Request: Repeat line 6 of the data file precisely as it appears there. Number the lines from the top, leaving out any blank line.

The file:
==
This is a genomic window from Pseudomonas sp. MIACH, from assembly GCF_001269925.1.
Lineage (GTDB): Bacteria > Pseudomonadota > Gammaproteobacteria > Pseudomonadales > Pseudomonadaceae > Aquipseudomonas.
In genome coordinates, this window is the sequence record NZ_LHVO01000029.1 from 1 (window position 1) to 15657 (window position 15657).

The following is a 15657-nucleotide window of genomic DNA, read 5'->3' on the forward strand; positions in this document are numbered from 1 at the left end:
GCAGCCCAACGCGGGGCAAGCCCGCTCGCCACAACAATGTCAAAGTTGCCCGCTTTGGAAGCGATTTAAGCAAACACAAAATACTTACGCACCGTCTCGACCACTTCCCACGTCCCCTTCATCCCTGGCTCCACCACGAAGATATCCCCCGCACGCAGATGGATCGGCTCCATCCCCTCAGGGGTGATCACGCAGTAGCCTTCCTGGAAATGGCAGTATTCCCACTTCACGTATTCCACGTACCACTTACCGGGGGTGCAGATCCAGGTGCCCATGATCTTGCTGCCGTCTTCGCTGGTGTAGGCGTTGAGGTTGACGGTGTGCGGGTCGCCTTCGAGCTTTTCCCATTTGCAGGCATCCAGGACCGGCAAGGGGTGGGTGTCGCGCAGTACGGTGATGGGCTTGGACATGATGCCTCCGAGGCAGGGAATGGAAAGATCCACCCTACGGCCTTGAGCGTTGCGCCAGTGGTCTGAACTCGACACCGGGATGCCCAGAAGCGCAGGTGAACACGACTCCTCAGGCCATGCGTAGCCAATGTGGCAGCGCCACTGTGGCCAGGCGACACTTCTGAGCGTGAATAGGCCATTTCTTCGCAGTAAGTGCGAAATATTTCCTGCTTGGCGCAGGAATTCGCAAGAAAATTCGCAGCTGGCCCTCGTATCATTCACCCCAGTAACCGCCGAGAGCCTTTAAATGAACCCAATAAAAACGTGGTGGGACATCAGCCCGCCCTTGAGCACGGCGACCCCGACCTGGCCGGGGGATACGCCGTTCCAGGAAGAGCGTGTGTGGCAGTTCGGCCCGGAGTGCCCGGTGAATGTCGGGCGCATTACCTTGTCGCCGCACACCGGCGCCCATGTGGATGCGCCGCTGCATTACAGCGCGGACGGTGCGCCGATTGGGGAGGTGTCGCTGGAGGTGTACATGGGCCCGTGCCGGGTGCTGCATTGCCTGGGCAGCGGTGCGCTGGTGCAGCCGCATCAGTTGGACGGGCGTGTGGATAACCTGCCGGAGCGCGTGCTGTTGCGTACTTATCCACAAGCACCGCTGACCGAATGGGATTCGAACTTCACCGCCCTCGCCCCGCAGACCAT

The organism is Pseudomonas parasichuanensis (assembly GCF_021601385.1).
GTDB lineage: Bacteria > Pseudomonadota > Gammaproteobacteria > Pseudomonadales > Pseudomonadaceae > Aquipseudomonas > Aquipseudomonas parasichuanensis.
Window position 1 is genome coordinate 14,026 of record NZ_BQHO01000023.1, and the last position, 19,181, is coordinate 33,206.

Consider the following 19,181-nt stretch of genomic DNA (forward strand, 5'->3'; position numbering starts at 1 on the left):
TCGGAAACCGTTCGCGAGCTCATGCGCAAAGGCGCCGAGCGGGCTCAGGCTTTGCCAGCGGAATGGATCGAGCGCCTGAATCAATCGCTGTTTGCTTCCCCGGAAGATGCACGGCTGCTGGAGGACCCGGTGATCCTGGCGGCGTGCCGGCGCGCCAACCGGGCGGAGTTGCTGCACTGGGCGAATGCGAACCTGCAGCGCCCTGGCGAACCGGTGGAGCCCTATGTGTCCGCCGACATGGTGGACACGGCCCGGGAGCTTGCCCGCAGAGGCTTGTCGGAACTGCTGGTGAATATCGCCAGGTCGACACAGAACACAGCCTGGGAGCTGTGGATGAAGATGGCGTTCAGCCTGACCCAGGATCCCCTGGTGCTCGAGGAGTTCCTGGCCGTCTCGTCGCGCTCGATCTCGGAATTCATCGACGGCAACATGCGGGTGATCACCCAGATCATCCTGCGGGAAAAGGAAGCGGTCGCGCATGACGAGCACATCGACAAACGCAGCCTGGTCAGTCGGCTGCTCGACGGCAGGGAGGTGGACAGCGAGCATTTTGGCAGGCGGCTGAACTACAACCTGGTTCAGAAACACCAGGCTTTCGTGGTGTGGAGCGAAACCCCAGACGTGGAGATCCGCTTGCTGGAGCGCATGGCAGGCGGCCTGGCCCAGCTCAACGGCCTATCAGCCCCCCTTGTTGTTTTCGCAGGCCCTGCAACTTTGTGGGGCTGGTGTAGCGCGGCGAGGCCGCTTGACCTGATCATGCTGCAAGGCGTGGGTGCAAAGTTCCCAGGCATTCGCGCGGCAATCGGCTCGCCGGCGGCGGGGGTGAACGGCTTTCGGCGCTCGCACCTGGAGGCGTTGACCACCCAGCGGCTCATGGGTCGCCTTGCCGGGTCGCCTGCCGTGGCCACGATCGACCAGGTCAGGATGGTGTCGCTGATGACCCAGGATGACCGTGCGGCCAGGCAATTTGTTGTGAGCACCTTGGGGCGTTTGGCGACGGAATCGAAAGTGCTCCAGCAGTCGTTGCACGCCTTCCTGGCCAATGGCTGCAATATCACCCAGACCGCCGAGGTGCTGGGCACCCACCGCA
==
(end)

The organism is Pseudomonas parasichuanensis (assembly GCF_021601385.1).